Most women who come to see me for ScarWork to their Caesarean scars, comment on the feeling of disconnection they have been experiencing since the surgery. “I feel as if my top and bottom halves aren’t joined up” is a common sentiment. Once the work is done, they tend to feel more connected – so what is happening?
To me this is not only a physical but an emotional experience; it can be a hatred of the scars that causes us to switch off from an area of the body (for such surgeries as Caesareans, you can imagine that if a woman doesn’t want to touch her own scar, she is not going to want her partner to be anywhere near it) – this can have a devastating effect on a relationship. Another example is if someone’s sense of identity is tied up in their appearance – what will happen to their sense of who they are if they are facially disfigured? On a physical level, the body is normally an integrated organism, i.e. all the structures work together in harmony, everything connected to everything else. If adhesions (which tend to stick elements of the body together that should not be stuck together) affect this mobility and prevent the natural gliding of structures over other structures, then we will almost inevitably end up with thickened, densified tissue leading to reduced mobility and muscular/fascial dysfunction, amongst other symptoms. It can feel like being a string puppet; everything seems to operate separately, with no cohesion.
What can you do about this? Exercise, good nutrition and staying mobile all help – above all do not allow yourself to become less mobile, and be sure to maintain multi-dimensional movement such as yoga or dancing, not just linear activity like walking; in my clinic I am now seeing a lot of people with scars who have worsened during the lockdown year and who need to work harder to restore their former mobility.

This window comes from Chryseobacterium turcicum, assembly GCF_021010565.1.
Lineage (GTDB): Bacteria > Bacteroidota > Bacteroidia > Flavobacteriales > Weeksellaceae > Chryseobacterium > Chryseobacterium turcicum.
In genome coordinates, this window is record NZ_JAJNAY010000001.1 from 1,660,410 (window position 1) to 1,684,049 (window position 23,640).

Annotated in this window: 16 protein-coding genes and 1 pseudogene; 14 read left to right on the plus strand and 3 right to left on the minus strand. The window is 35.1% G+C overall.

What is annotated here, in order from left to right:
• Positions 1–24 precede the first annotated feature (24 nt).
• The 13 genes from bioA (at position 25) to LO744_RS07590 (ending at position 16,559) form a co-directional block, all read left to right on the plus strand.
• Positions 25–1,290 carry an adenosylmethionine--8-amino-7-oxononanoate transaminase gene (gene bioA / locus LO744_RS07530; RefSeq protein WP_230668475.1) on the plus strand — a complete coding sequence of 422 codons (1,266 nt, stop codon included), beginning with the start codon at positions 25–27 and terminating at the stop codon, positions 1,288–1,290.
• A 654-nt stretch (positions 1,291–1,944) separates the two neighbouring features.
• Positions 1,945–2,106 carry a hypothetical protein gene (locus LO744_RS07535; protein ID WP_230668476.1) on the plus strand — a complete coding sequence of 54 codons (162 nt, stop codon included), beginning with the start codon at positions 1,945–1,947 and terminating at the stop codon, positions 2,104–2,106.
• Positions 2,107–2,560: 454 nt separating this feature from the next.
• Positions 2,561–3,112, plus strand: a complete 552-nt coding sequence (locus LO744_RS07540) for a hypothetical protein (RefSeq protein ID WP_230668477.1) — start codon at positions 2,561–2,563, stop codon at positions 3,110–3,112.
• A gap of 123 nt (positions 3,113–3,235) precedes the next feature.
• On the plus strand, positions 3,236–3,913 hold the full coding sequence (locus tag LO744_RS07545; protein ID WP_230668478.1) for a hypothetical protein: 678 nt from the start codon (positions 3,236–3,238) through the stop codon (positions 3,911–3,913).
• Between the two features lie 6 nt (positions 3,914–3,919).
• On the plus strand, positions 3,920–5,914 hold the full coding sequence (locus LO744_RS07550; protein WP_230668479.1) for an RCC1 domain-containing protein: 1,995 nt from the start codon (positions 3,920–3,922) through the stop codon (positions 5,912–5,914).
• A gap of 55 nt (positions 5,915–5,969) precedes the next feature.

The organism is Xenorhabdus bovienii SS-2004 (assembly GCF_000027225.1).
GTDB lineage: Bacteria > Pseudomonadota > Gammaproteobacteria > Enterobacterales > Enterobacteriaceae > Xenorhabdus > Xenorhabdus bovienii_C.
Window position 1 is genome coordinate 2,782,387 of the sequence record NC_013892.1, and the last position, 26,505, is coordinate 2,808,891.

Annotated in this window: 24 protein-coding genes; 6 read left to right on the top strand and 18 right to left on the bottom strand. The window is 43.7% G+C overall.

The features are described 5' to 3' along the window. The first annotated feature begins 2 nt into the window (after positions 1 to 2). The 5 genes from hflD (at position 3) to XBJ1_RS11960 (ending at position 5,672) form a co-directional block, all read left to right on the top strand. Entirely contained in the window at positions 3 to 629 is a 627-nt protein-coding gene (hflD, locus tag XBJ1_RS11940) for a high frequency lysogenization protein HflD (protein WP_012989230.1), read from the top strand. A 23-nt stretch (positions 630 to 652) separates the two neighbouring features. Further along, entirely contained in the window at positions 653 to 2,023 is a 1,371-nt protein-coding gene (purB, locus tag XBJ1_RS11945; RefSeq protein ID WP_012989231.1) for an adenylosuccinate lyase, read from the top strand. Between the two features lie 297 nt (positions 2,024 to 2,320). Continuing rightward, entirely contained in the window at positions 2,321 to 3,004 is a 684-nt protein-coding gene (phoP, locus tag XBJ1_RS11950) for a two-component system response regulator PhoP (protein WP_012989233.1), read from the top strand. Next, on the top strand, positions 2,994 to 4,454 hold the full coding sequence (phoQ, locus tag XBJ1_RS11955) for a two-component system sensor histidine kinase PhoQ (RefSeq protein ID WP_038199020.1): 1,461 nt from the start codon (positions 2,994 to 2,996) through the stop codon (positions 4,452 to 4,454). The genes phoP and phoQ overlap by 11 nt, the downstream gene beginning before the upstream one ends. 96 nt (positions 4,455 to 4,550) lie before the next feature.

Sharon Wheeler’s ScarWork, which I practise and teach, can really help the process of reconnection.
Take a look at this photograph – you can see the visible lack of integration in the scalloped skin. Imagine if such an effect is three-dimensional, i.e. in the different depths of tissue under the scar. It may look different, but it will still have the same effect, where the edges of the cut are not sufficiently pulled together; it’s like a three-dimensional jigsaw puzzle, which has an effect on the way that the muscles and fascia move and function.
ScarWork has been used here to improve the integration, not only at skin level but the client reported a feeling of being ‘more together’ in the whole area.
ScarWork is very light touch and is seen as more effective than the older techniques of trying to break down the scars, as Blyum and Driscoll’s piece of research on mechanotransduction (the translation of physical force/touch into biochemical change in the cell) would indicate. As such, it feels like a caring, nurturing treatment; I feel this is valuable on the emotional level as well in that it, and thus the scar, is more accepted by the client, whereas attempting to break down scarring is more likely to create a feeling of antipathy towards the area and increase the sense of disconnection from a part of the body.
How we can help
If you’d like to discuss your scar and what can be done to help its appearance and the sense of disconnection, please contact email@example.com or ring on 01753 867877, or 07724 027748.